It wasn’t easy going from putting his life on the line every day to living out his dream of playing football, but Fletcher keeps things in perspective.
“It was really hard to adjust. It still is, just being able to tone it back a bit,” he said. “In Ranger Regiment, you come in to work at 5:30 a.m. and you’re going 500 mph and you can’t make any mistakes. You’re almost shaking, you’ve got to be that way because it’s life or death. Out here, if you do that in a civilian atmosphere, people are just going to think you’re a weirdo. It’s hard to kind of turn it off. Even just trying to relax in my home, I’m constantly on-guard. Here on campus when there’s so many people around, I’m hyper-alert.
“The biggest thing is learning to relax and kind of just know you’re done with the war and can actually enjoy the freedom we all fought for.”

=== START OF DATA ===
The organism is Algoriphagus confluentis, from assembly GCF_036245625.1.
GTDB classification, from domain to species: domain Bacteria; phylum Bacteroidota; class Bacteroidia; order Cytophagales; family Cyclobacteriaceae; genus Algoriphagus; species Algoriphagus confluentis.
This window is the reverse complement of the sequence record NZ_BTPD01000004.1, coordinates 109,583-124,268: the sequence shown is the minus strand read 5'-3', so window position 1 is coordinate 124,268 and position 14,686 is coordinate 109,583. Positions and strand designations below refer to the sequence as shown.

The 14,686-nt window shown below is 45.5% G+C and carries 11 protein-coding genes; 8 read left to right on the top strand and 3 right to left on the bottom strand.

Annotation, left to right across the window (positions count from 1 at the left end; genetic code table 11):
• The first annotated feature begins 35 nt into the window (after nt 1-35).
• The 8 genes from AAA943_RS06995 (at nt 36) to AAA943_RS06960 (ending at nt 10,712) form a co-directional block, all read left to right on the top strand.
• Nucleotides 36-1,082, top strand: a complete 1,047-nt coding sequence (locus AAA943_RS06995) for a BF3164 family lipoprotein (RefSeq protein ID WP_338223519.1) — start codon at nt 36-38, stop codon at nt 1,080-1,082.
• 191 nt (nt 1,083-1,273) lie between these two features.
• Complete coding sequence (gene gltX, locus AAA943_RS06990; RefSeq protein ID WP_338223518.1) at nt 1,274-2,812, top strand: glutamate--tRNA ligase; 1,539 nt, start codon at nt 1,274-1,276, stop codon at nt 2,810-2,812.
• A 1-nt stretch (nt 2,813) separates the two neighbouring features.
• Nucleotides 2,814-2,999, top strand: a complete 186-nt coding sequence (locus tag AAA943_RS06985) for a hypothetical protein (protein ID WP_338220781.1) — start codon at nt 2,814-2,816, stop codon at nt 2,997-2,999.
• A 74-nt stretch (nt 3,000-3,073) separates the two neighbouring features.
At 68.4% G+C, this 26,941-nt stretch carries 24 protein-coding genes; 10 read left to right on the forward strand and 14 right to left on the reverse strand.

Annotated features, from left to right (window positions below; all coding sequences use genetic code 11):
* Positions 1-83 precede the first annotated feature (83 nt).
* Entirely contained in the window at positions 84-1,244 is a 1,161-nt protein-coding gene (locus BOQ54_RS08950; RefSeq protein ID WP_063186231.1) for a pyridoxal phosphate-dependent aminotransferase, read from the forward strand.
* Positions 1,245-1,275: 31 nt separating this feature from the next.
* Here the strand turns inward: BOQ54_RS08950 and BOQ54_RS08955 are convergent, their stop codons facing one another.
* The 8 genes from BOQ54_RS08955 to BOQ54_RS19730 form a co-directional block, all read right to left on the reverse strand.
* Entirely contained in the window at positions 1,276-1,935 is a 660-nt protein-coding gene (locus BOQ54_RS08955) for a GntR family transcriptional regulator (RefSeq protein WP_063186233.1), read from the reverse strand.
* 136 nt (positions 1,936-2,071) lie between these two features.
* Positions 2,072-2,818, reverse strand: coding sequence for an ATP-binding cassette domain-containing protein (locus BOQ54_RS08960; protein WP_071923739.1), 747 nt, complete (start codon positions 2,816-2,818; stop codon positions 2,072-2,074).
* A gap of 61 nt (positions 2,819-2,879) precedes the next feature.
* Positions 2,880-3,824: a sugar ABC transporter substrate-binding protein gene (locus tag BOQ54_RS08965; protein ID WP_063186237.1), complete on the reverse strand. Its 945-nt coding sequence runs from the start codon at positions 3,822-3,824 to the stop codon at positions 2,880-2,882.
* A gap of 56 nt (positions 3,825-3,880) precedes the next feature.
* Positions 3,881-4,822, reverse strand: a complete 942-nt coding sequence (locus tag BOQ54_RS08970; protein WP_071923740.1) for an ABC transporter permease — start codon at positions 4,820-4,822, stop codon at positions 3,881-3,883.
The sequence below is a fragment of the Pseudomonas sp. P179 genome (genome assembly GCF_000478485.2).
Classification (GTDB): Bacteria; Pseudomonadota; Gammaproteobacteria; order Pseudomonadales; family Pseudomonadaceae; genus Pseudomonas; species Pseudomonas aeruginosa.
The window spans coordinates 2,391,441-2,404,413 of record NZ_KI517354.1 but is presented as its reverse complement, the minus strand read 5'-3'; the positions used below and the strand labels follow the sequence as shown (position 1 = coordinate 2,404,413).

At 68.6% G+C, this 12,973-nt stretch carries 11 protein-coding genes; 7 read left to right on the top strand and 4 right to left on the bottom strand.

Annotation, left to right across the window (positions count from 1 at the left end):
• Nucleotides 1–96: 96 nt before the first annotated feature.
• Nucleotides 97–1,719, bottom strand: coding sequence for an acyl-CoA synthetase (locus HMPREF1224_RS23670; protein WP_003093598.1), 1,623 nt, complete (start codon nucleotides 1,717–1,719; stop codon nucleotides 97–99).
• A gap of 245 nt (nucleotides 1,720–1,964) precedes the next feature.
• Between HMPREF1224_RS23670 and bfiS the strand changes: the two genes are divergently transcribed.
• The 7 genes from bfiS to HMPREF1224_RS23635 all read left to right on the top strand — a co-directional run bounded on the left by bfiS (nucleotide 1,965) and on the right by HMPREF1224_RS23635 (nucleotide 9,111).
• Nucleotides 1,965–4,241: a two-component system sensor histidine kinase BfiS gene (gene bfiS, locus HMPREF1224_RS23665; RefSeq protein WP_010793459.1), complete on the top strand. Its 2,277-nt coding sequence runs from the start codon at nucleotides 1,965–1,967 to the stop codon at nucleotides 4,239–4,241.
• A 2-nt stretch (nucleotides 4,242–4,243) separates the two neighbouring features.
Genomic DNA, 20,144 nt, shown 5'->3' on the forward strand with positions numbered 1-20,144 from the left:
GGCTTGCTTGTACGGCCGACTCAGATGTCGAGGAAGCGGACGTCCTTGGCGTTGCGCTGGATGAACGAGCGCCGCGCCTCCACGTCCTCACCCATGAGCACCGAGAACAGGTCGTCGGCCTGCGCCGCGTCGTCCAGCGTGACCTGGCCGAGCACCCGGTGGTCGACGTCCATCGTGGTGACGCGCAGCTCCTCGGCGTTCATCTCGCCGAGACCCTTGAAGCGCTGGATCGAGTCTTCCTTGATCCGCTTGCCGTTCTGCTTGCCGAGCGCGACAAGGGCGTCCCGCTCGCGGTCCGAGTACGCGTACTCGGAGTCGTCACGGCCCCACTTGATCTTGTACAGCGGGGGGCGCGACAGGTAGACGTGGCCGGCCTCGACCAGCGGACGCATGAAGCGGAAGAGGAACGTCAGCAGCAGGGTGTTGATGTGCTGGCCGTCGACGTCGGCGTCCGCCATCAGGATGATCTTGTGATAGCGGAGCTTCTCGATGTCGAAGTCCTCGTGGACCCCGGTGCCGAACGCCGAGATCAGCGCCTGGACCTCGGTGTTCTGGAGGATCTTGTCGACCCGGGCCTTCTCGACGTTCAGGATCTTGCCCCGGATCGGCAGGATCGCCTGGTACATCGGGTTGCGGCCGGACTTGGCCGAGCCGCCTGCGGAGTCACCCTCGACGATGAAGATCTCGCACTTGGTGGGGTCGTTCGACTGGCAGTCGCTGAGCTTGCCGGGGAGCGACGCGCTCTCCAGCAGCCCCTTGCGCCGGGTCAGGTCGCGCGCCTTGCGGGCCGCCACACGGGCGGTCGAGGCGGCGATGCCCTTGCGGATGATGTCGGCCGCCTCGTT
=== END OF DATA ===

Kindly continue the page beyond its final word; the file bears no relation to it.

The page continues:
But when it was time to come home, his grades still lingered and Fletcher couldn’t immediately join a Division I football team.
He looked into playing at the Junior College (JUCO) level, and ended up at the College of DuPage, the only JUCO program in his home state of Illinois. Fletcher played sparingly his freshman year, but was credited with 16 tackles (two for loss). His sophomore season was a different story, as he helped lead the team to an 8-2 record, a No. 4 ranking and a berth in a bowl game.
Fletcher then earned a walk-on opportunity with the Chants, and – through some connections – was quickly on his way to the Grand Strand.